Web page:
Research-oriented: Generally includes references, footnotes and/or links to sources
 Rare, may offer short reference lists
 Vocabulary  Complex and technical  Familiar, non-technical  Technical in the field
 Article Titles  May include the words: Journal, Review, or Annals; and/or refer to a field of study  Often general, usually catchy  Usually catchy and include technical terminology
 Graphics  Used to illustrate a point  Used for visual impact  Used to illustrate a point or for visual impact
 Ads in publication  Minimal, usually for scholarly products (e.g., books) or field-related products  Glossy photos; Ads for a variety of different products  Ads geared for the specific industry
 Examples  American Anthropologist, Annals of Psychology, Journal of Gerontology  Popular: Newsweek, Better Homes and Gardens, Time, Rolling Stone, My Blog
 Research-oriented: Washington Post, Mother Jones,  National Academies Press
 Propaganda-focused: Liberal America, National Rifle Association (NRA)
 Banker, Pharmacy Times, Professional Nurse, Interior Designer, InfoSecurity Professional

How to Identify Bias

Bias is a leaning or prejudice in favor of or against one side, person, item, or group compared with another, often in an unfair manner.

From Scholarship to Propaganda

Indicators of Scholarship vs. Indicators of Propaganda

While scholarship and objective news reporting is created with a focus on the ideal of truth, propaganda actively seeks to influence through the use of deception.  Presenting a point of view is different from deliberately using psychological techniques to shape the opinion of others.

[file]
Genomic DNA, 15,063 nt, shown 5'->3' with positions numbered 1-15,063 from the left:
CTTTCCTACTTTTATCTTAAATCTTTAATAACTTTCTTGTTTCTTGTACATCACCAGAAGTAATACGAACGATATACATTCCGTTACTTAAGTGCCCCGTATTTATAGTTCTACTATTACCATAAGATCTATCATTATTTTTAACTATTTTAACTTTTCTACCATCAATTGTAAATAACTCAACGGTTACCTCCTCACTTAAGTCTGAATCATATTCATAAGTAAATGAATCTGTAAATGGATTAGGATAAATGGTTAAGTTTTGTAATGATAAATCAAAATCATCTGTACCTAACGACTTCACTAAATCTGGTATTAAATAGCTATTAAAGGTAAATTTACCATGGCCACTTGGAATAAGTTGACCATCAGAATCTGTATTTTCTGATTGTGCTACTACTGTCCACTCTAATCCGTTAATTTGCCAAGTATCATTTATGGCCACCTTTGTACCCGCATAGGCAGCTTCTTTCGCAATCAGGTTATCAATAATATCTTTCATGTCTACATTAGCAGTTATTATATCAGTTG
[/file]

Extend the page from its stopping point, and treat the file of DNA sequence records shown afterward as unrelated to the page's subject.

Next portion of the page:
Indicators of Scholarship  Indicators of Propaganda
 Describes limits of data; Admits own ignorance and uncertainty; Strives for truth/facts  Excessive claims of certainty (We have "the way, the view"); Mixes both truth and falsehood
 Presents accurate descriptions of alternative views  Personal attacks and ridicule on alternative views; Identifies one point of view as the only view
 Presents data that do not favor preferred views as well as data that supports those views  Distorts or manipulates data to support preferred views
 Encourages debate, discussion, criticism, Relies on critical thinking skills  Relies on emotional appeals and suggestion (e.g., negative innuendo);
 Settles disputes by use of generally accepted criteria for evaluating data  Devalues thought and critical appraisal; suppresses contradictory views
 Looks for counter-examples  Suppresses contradictory facts, Magnifies or minimizes problems and suggested remedies; Offers ready-made answers
 Uses language in agreed-on ways  Transforms words to suit aims
 Updates information  Presents information and views out of context
 Attempts to discuss general laws and principles  Appeals to popular prejudices; deliberately misleads
 Invites continuing research  Success measured by changed attitudes/motivations

From Prof. Eileen Gambrill in Bodi, S. (1995). Scholarship or propaganda: How can librarians help undergraduates tell the difference? Journal of Academic Librarianship. 21(1):21–25. With thanks to the UMich Library.